#14 The Jiu-jitsu Life
Posted on 2014/10/09
Posted on 2014/10/06 in Japanese
At long last, the Hiroo Dojo has settled down. With the stress and workload of the last couple of months, I actually got quite run down and sick. From now on I should be able to train and stuff.
I think that sometimes I would like to write about some of my reminiscences.
Things have changed quite a lot from the days of Kojimachi, when we were just a small dojo. The work of managing a company has increased dramatically. The relatively good addition and subtraction accounting that we did before we are now doing quite seriously. If I don’t do my job of managing properly then eventually the staff we have hired will be out in the cold. Eventually this might even cause some inconvenience for the dojo’s members.
Some of our long time members might have the odd thought like, “Yuki has become a full on businessman.” In the past I was able to spar with students quite a lot every day. But recently that is becoming less and less the case. The number of dojo’s has increased and my stamina has dropped quite a bit. I often hear the voice of instructors while i am typing away on my computer in the office.
I think it is important to take good care of the staff. I always have thoughts of the guys in the back of my mind. How are things economically for them? Are they getting too tired? Do they have some vision of the future? Are they enjoying themselves? Whenever I ask them they always answer, “It’s Ok.” So I don’t really know.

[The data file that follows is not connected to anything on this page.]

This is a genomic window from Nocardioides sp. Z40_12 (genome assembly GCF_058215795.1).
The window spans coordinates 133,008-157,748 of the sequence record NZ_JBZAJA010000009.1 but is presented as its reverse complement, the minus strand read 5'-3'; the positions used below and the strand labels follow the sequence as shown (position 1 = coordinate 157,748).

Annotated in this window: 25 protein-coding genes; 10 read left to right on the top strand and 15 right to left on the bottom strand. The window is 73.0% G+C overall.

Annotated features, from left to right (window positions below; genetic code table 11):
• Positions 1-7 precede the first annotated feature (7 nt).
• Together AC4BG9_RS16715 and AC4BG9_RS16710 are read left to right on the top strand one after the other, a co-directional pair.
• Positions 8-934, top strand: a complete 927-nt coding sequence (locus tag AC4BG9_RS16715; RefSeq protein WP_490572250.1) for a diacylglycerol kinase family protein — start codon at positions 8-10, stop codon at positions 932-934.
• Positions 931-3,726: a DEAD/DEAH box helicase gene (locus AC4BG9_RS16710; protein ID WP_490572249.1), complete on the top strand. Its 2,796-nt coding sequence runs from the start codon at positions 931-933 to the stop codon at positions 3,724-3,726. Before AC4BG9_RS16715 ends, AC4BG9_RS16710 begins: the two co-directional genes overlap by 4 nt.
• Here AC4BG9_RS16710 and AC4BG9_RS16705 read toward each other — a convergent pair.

In my competition days I earned a living other than Jiu-jitsu and when I stopped competing I opened a dojo. Because of this, being a staff member that receives a salary from the dojo is beyond my experience. So I really don’t know how the guys feel very well. Of course there are some who say that getting paid to do something that you love is awesome but I don’t think it is quite that simple.
I was a part-time waiter while I was doing Jiu-jitsu. My hourly rate was about ¥900/hour. So when I worked 5 days a week, 8 hours a day my monthly salary was about ¥150,000/month. After rent and pension I only hand about 50,000/month left in my pocket. I didn’t have much for any extras. Actually it was quite tough everyday. I also did some more dangerous jobs. Even though I had an offer from a big company, I chose this lifestyle. This was something that my parents really didn’t approve of or understand. I had mates from the dojo but I wasn’t able to make build any deeper friendships.
My time for the “Jiu-jitsu All Day Every Day Life” has unfortunately passed. When I write something like this I guess it puts a bit of pressure on my staff. But we don’t need anyone that crumples under this kind of pressure. After all, there is nothing in the world that doesn’t have some kind of pressure.
I guess I got a little serious there and it’s not a conversation with any particular conclusion. It’s just something I wanted to put down. I didn’t mean to make out as if it was a great hardship. We did choose this kind of lifestyle, right. So we can’t really call it that.
I’m thankful to all of our members. They are often taking the staff out to eat and when they take trips they are also providing some financial assistance. Once again this is something that I never had the opportunity to receive. I dare say that I just didn’t have the charm. Our staff are really serious and kind of charming so it seems people want to give them something. They are getting spoilt and actually I’m a bit jealous.
Don’t forget to invite me out to eat sometime!
The picture is from about 5 years ago when I was the strongest one in the Dojo!